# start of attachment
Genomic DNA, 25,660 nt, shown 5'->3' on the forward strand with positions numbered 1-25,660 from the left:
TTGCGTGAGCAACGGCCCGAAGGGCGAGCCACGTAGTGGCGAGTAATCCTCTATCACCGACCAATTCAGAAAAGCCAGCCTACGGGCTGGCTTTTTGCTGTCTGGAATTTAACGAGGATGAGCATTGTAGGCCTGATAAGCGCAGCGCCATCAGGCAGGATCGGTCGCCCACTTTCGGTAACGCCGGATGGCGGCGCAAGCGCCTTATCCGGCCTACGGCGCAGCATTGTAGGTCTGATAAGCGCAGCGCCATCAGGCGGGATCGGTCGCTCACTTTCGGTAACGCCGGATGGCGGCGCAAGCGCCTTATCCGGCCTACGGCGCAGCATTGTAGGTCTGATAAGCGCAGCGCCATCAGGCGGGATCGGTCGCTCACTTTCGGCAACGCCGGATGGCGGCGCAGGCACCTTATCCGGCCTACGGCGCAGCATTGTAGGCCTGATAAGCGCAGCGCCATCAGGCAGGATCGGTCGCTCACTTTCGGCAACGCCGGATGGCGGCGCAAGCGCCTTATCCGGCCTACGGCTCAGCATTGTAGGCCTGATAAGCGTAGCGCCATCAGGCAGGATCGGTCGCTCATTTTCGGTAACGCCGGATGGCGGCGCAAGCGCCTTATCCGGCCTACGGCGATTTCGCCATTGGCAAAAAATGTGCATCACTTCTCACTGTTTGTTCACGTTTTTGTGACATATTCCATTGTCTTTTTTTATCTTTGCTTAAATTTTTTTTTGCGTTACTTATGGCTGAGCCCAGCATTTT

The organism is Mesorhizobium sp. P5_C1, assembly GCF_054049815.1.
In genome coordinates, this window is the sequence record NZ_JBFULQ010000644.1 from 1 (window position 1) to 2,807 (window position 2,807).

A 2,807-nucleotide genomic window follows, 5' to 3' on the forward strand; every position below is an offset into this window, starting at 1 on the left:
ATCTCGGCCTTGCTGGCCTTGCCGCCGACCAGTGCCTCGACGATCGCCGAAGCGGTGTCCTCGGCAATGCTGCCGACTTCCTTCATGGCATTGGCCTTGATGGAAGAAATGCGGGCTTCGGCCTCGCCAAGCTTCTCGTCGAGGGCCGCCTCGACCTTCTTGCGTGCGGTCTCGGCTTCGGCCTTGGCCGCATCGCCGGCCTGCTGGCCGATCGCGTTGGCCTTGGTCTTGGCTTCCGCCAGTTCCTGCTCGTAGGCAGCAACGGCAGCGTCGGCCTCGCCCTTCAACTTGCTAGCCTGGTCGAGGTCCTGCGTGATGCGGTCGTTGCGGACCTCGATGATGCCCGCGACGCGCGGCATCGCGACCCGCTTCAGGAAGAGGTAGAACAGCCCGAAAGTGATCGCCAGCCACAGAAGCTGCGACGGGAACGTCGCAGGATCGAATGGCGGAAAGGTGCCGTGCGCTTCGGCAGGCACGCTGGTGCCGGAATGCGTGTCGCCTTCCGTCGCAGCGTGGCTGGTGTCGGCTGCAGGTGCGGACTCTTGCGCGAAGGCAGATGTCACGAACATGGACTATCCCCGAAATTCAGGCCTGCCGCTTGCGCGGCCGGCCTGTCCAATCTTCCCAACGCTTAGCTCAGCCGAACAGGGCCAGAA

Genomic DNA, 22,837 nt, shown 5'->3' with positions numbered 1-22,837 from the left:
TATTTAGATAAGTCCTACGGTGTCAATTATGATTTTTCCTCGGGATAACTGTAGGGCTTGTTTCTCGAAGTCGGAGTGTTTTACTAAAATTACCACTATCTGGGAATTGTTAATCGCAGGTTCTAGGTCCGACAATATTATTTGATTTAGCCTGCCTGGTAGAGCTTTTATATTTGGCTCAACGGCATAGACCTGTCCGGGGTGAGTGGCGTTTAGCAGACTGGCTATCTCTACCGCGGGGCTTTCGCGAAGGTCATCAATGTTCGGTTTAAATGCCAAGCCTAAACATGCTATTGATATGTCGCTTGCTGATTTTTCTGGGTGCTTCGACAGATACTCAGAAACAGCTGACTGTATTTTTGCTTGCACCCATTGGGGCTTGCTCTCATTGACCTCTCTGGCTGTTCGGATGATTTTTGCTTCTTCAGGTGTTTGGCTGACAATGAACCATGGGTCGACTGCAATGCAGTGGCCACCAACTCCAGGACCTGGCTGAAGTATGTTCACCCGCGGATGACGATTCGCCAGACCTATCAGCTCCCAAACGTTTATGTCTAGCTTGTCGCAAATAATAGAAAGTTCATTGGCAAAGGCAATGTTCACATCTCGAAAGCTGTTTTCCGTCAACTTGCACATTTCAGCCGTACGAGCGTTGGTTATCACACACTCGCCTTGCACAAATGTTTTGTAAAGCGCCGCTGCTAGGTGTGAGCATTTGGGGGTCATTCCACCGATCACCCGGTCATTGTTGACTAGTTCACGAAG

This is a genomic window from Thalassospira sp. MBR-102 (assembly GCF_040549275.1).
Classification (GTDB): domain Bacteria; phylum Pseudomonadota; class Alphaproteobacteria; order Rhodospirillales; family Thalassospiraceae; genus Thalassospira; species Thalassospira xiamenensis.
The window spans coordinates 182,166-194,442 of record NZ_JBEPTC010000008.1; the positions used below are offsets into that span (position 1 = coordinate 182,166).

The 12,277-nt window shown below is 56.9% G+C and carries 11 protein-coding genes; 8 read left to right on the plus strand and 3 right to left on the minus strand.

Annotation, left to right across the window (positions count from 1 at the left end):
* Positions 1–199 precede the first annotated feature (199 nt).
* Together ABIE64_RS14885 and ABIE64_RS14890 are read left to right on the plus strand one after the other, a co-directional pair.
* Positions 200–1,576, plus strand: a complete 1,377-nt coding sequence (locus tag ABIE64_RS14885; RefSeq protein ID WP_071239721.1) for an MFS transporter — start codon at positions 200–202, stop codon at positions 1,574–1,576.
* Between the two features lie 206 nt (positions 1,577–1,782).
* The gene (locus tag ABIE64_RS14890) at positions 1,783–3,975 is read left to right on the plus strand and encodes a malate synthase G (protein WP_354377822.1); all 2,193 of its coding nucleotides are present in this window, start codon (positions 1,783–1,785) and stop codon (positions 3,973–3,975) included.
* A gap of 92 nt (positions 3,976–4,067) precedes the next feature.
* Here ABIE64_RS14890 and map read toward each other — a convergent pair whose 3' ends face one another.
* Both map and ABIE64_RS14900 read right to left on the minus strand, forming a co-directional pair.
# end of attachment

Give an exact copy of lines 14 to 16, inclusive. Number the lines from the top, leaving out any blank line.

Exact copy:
* Positions 1–199 precede the first annotated feature (199 nt).
* Together ABIE64_RS14885 and ABIE64_RS14890 are read left to right on the plus strand one after the other, a co-directional pair.
* Positions 200–1,576, plus strand: a complete 1,377-nt coding sequence (locus tag ABIE64_RS14885; RefSeq protein ID WP_071239721.1) for an MFS transporter — start codon at positions 200–202, stop codon at positions 1,574–1,576.